Dell Goes Private: Now What?

Michael Teague  |

After much speculation about the fate of the company, Dell, Inc. (DELL) has announced that it will be going private as part of a $24.4 billion deal whose players include CEO Michael Dell himself, the global technology investment firm Silver Lake, and a $2 billion cash investment from Microsoft (MSFT).

Michael Dell, who is ranked among the world’s 50 richest billionaires, has been dealing with a variety of obstacles since 2004, when he handed the reins of power over to top lieutenant Kevin Rollins.  He departed when the company was still sitting comfortably atop the PC market, but a subsequent decline in sales and customer service forced him back in January of 2007.

DELL’s biggest obstacle, irrespective of the inner goings-on of the company, has largely been the result of a massive shift in consumer demand from personal computers to mobile devices and tablets. With little success, the company has tried to tap into the latter market, where they have so far stood little chance against giants Apple (AAPL) and Google (GOOG). Furthermore, since 2004, they have been overtaken in the PC arena as well. Competitors Hewlett Packard (HPQ) and Lenovo Group Limited (LNVGY) have for a considerable period of time enjoyed relative dominance in personal computers.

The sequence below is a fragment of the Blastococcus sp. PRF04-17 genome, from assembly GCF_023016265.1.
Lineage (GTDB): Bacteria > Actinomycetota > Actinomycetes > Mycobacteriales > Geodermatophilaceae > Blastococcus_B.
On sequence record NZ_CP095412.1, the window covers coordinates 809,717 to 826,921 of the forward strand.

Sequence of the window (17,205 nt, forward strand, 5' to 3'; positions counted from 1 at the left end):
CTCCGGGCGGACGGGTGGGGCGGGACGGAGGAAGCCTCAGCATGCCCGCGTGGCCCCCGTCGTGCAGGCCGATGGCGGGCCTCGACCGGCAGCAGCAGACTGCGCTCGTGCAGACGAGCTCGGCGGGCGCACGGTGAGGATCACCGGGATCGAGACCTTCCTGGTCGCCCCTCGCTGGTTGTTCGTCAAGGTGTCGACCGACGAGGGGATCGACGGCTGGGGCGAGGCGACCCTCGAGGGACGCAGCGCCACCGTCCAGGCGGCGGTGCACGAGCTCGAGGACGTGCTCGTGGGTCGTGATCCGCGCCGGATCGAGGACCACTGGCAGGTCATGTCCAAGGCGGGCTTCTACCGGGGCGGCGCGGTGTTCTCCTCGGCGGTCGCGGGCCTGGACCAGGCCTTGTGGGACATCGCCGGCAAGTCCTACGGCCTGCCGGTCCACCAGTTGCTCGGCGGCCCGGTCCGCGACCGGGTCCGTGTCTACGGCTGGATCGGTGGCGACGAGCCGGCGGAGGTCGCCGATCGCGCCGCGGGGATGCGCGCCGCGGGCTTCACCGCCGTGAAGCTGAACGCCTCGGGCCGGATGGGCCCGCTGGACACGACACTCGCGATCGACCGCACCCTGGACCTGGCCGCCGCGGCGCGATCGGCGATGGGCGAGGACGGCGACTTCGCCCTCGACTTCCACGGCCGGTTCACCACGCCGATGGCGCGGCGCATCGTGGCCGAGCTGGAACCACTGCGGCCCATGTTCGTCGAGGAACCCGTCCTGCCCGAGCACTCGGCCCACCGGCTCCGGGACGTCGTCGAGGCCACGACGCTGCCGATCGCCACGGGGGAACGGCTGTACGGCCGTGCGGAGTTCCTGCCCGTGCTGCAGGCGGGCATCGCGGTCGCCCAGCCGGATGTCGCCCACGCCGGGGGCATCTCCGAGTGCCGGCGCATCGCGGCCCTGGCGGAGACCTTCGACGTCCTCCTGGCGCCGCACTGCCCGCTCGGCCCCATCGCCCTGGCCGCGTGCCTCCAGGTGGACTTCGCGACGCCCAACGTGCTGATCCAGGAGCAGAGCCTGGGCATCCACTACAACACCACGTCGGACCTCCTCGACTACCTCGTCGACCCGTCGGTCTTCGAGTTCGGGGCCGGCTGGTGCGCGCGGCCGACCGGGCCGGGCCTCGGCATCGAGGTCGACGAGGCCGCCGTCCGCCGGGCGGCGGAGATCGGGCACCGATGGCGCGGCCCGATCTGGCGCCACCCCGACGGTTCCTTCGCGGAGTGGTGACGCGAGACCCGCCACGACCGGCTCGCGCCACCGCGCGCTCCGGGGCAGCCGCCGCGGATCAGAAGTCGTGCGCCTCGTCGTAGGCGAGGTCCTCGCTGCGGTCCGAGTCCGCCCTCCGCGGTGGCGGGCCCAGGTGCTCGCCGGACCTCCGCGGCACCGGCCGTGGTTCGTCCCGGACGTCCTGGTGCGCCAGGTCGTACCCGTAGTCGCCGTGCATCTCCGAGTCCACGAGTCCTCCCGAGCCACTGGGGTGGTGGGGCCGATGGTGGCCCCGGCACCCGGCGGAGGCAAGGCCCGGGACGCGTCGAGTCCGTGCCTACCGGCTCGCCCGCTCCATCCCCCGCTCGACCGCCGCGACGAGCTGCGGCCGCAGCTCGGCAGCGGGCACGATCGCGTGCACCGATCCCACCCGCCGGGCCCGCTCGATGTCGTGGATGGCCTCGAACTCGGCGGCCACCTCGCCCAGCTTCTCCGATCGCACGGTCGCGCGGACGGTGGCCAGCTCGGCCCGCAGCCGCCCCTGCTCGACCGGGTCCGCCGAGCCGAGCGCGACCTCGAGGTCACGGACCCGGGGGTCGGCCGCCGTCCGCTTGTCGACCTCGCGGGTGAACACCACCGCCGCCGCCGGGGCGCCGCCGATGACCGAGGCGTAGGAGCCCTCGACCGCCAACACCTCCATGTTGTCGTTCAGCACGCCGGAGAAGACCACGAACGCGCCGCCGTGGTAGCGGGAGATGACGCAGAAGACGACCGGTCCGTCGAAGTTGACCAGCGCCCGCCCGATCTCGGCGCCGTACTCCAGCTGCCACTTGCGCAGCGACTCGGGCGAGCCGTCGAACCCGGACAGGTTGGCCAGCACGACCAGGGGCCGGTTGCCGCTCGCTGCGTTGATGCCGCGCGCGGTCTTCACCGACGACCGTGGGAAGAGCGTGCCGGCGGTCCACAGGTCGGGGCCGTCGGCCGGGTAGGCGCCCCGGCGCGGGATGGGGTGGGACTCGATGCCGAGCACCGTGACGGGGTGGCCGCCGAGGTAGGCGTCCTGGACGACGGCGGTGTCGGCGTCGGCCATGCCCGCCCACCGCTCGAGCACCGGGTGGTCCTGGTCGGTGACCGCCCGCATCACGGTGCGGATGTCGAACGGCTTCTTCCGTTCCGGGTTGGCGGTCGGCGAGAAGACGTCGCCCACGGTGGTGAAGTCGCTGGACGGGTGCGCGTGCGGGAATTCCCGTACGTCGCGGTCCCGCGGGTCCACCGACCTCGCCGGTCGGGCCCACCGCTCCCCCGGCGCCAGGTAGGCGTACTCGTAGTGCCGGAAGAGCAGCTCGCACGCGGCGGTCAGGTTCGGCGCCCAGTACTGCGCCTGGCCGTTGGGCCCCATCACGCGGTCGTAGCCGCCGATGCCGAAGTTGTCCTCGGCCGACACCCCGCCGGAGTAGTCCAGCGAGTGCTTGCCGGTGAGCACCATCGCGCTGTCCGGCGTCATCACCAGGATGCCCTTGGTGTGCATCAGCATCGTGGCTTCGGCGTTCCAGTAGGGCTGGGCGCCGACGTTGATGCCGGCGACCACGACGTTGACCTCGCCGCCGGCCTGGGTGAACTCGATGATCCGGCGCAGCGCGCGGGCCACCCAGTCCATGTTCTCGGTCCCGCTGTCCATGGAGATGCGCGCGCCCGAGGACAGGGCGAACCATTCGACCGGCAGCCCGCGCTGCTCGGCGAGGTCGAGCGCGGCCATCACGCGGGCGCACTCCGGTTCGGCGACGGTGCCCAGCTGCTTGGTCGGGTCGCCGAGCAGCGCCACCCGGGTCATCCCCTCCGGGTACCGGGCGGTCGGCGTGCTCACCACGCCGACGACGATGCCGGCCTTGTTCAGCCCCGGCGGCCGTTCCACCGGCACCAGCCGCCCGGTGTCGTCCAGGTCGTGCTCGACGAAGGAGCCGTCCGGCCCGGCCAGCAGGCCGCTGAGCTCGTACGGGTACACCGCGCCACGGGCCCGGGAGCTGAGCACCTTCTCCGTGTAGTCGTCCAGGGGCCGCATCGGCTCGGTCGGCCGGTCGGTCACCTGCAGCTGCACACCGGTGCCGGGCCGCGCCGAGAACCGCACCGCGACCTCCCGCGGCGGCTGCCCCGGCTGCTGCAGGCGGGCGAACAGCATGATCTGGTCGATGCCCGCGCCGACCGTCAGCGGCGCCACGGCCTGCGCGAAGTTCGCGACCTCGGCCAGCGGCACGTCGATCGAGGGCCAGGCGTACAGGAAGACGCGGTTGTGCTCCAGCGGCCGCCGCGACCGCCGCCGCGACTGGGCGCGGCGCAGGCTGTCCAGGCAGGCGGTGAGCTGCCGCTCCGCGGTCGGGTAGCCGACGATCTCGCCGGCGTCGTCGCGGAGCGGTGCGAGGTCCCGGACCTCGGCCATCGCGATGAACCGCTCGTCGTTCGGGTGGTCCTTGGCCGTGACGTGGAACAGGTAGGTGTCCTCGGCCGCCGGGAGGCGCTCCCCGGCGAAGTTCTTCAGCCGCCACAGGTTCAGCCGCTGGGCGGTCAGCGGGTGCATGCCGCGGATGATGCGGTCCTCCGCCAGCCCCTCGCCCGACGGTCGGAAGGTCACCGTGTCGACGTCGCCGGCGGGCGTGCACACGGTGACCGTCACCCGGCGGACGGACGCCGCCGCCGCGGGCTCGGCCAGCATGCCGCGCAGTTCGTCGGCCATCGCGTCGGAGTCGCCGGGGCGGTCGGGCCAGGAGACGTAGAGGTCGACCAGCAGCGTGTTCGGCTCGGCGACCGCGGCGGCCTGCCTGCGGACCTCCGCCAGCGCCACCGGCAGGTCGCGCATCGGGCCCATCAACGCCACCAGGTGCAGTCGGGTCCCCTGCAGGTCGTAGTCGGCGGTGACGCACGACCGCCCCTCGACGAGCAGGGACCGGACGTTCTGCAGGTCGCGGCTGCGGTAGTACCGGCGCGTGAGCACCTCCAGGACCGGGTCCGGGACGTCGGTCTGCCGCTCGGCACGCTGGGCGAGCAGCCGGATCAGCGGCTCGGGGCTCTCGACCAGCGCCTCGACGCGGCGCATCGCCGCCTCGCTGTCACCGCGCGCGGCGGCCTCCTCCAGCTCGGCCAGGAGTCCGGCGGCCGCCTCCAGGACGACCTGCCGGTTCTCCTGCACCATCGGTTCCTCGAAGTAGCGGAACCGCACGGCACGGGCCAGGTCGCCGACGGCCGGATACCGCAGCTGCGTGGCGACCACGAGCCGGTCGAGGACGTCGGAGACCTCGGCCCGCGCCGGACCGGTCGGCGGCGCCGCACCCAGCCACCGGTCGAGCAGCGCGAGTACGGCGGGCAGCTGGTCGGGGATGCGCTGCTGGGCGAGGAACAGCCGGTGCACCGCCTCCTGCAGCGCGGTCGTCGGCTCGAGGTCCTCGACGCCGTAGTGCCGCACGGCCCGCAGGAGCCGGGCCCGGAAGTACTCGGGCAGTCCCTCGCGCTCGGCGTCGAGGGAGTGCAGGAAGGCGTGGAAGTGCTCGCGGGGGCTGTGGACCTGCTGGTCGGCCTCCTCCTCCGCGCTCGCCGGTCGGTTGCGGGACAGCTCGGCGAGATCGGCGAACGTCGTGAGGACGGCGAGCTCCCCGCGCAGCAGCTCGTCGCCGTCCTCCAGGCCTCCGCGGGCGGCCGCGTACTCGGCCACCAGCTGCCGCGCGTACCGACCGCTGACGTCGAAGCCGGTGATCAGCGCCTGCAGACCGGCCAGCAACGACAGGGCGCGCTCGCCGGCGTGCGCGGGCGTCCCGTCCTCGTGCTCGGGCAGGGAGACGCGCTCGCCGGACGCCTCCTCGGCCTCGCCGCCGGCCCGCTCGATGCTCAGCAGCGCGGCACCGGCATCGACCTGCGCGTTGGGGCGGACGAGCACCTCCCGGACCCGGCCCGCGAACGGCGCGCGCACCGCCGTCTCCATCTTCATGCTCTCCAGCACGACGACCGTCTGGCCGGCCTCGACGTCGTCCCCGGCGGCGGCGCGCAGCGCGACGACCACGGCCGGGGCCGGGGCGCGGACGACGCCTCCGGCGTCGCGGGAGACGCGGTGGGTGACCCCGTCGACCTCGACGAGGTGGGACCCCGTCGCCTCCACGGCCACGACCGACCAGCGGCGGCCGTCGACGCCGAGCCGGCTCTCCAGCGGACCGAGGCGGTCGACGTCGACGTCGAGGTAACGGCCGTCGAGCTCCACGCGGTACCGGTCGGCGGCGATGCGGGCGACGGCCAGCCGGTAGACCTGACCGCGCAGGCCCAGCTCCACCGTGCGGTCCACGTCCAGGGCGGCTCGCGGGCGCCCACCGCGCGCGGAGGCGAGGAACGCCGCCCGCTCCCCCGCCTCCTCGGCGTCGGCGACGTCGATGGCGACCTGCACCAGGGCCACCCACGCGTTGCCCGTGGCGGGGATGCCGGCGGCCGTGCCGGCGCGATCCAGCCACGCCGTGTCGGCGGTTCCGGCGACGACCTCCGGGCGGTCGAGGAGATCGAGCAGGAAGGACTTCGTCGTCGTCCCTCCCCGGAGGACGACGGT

The terms of the deal as it stands will see shareholders receive an underwhelming $13.65 per share.  HP, which also was reported to be considering a breakup of its own company, has since responded to the move by predicting that DELL’s “ability to invest in new products and services will be severely limited”, especially given its debt load,and Lenovo has also been dismissive of “distracting financial maneuvers”.

Meanwhile, Michael Dell himself has explained the logic of the move, saying that going private will free the company from the distractions of the market and shareholder temperaments, providing it with more energy and resources to diversify products and services, and bolster customer service: "Without having really the scrutiny that is associated with a publicly traded stock, we can make the necessary investment and stick to plan, in some cases be more aggressive than we can today”.

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